chaabi uses AI-powered vernacular learning to upskill India's blue-collar workforce

The B2B SaaS firm, which offers a WhatsApp-based learning platform for blue-collar workers, aims to upskill 1 million individuals by 2026.

chaabi uses AI-powered vernacular learning to upskill India's blue-collar workforce

Monday December 11, 2023,

4 min Read

For Nikhil Subba, a 28-year-old BlueSmart cab driver in Delhi, talking to customers was always a pain point.

“I always struggled whenever I spoke to the customers. Half of the focus was on driving, and I didn’t know how to communicate better with them. I badly wanted to turn things around," says Subba.

To help Subba, BluSmart introduced him to Chaabi–a WhatsApp-based learning platform for blue-collar workers. For eight months, he dedicated half an hour on the platform to learn soft skills.

“After spending 30 mins every day for the past 8 months, not only have I improved my communication skills, I went from 3.5 to a 5-star rating. I now encourage all my relatives to learn through chaabi," Subba says.

Founded in Gurugram, chaabi is a B2B SaaS platform that aims to enhance the skillset of India's blue-collar industry. The platform integrates WhatsApp-based learning with AI-powered vernacular content, supporting 20 native languages.

chaabi was founded by Puneet Dhiman in 2022, a former senior strategic account manager at Googlein the United States. Dhiman says the pandemic and the migrant workers crisis that followed pushed him to find a solution to improve the skills of India’s blue-collar workforce.

"I aimed to tackle this challenge by using WhatsApp, a platform they use every day," says Dhiman, Founder & CEO of chaabi.

A peek into the offerings

The startup, with a 10-member team, offers AI-powered vernacular learning through more than 20 native languages such as Tamil, Telugu, Marathi, Bengali, and Kannada.

“In our custom model, any worker in a company can record a few sentences in their voice. This allows us to use their voice for delivering the entire training content in many vernacular languages, offering a personalised experience,” the founder explains.

Besides training, it also aims to boost completion rates. Through a gamified approach, the platform offers a rewarding learning experience, encouraging quicker module completion and optimising the training cycle.

Speaking of a use case, Dhiman says, “We streamline the process by taking entire standard operating procedures (SOPs) or documentation, such as HR or training materials, from a company. For AI systems, our goal is to construct training in the language of the blue-collar worker, ensuring accuracy and relevance to their roles and specific tasks.”

The company operates on a monthly subscription model, where the pricing is determined by factors such as size of the company, workflow, and the number of monthly active users.

chaabi also provides real-time analysis where companies can track the number of users enrolled, training completion percentage, and user training progress. Some of its customers are Blinkit, Tata Croma, and Bluesmart.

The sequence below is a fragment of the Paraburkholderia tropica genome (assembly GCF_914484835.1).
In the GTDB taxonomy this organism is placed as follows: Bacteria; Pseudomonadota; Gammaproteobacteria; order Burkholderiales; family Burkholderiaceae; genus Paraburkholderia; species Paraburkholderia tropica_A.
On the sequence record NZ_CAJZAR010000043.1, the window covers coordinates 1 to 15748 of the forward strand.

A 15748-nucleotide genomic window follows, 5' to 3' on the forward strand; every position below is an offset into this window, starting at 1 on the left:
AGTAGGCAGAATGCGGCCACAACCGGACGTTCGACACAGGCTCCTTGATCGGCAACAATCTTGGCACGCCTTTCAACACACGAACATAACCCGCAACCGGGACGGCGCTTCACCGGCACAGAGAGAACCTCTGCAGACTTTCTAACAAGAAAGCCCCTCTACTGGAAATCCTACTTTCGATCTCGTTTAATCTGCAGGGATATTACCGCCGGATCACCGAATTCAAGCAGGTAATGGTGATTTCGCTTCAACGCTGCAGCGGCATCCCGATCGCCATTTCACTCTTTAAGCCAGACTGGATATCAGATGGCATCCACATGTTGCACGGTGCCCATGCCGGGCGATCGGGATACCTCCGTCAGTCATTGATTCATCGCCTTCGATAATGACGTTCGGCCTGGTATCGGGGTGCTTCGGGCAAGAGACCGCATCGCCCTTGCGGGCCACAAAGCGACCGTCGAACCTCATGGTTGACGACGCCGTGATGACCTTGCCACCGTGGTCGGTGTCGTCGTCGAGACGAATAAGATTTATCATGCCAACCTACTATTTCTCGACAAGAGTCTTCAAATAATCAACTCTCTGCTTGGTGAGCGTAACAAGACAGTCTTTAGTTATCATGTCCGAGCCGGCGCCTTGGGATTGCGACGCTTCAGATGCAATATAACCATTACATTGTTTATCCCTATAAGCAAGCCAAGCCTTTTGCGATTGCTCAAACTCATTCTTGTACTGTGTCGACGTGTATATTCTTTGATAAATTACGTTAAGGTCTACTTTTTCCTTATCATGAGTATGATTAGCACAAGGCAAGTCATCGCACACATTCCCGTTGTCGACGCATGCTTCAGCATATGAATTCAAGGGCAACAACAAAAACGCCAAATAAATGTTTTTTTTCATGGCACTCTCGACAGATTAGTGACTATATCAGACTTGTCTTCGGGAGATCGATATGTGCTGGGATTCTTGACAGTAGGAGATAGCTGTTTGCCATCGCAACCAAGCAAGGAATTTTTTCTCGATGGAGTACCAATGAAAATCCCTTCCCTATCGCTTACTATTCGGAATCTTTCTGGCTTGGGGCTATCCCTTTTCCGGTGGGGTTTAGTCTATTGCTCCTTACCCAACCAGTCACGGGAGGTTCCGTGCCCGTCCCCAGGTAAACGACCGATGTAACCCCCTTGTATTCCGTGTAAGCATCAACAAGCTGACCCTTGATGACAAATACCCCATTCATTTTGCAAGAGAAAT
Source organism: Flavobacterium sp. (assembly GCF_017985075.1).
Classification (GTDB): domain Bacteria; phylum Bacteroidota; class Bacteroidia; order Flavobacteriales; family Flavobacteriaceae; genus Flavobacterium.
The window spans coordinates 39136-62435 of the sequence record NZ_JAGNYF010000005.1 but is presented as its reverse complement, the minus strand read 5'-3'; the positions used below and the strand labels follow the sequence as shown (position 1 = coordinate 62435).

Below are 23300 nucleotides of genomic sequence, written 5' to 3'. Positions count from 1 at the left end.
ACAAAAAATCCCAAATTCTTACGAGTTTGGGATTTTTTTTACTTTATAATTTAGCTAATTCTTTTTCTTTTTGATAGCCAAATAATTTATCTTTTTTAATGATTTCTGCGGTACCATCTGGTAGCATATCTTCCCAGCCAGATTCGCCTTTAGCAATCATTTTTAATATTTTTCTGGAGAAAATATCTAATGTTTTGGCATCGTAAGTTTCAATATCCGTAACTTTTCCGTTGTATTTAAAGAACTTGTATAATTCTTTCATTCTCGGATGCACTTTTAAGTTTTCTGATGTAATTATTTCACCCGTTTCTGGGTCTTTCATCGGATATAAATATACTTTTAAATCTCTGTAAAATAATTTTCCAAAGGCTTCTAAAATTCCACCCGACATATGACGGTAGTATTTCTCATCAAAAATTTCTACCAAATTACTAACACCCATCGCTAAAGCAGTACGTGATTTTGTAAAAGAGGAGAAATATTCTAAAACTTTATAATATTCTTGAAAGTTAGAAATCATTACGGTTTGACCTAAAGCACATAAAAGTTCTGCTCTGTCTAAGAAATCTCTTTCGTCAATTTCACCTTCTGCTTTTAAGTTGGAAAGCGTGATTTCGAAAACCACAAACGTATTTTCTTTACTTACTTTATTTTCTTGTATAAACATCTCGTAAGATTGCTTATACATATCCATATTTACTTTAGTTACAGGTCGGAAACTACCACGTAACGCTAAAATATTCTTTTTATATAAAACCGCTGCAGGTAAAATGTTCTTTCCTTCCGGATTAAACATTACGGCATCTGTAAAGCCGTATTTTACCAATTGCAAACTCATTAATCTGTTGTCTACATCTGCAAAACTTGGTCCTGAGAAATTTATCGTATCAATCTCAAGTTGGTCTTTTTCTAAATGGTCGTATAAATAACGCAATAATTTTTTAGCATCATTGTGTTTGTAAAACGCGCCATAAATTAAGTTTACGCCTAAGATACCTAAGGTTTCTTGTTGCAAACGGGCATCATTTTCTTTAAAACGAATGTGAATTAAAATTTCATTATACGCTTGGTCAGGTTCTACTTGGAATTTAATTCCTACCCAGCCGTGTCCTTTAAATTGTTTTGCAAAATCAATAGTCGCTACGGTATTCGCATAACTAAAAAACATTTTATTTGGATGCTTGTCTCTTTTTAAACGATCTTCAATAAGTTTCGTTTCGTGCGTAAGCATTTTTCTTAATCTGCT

One skill at a time

India is home to 450 million blue-collar workers, according to data from World Economic Forum.

Emerging platforms such as ApnaApna and Zippia aim to assist these workers in finding employment opportunities, enhancing their skills, and provide them with the right training.

chaabi aims to upskill one million individuals by 2026.

“When it comes to what we teach, we're focusing on two things. First, we're putting together all the government-mandated regulatory and compliance training for blue-collar workers,” Dhiman says.

The startup recently finished a project with instant delivery service Blinkit on compliance training, which includes code of conduct, POSH (Prevention of Sexual Harassment), employee health and safety, fire safety, and sustainability training.

SamānaCentre, Complykaro, and Rainmaker are the other players advising companies on POSH compliance, specifically for blue-collar workforce.

“Secondly, we're emphasising essential soft skills such as punctuality and understanding office protocols. Instead of getting into complicated training, we're starting with simple skills that make a big difference,” states Dhiman.

He says this approach narrows the skill gap and empowers employers, recruiters, and government institutions to deliver targeted training.

Dhiman believes anyone, irrespective of their educational background, can achieve success given the right skillset.

“I recognised the necessity of two key elements: the right technology and the right content. It became evident that solving this challenge requires the marriage of both, as relying on just one wouldn't suffice.”

chaabi is in talks with various government departments to determine the most suitable model and initial focus areas.

“Our primary focus is on the logistics and the delivery workforce, considering it's a substantial sector for us. They often seek a user-friendly and efficient platform for soft skills training. We are also looking to expand into the manufacturing industry,” says Dhiman.


Edited by Affirunisa Kankudti

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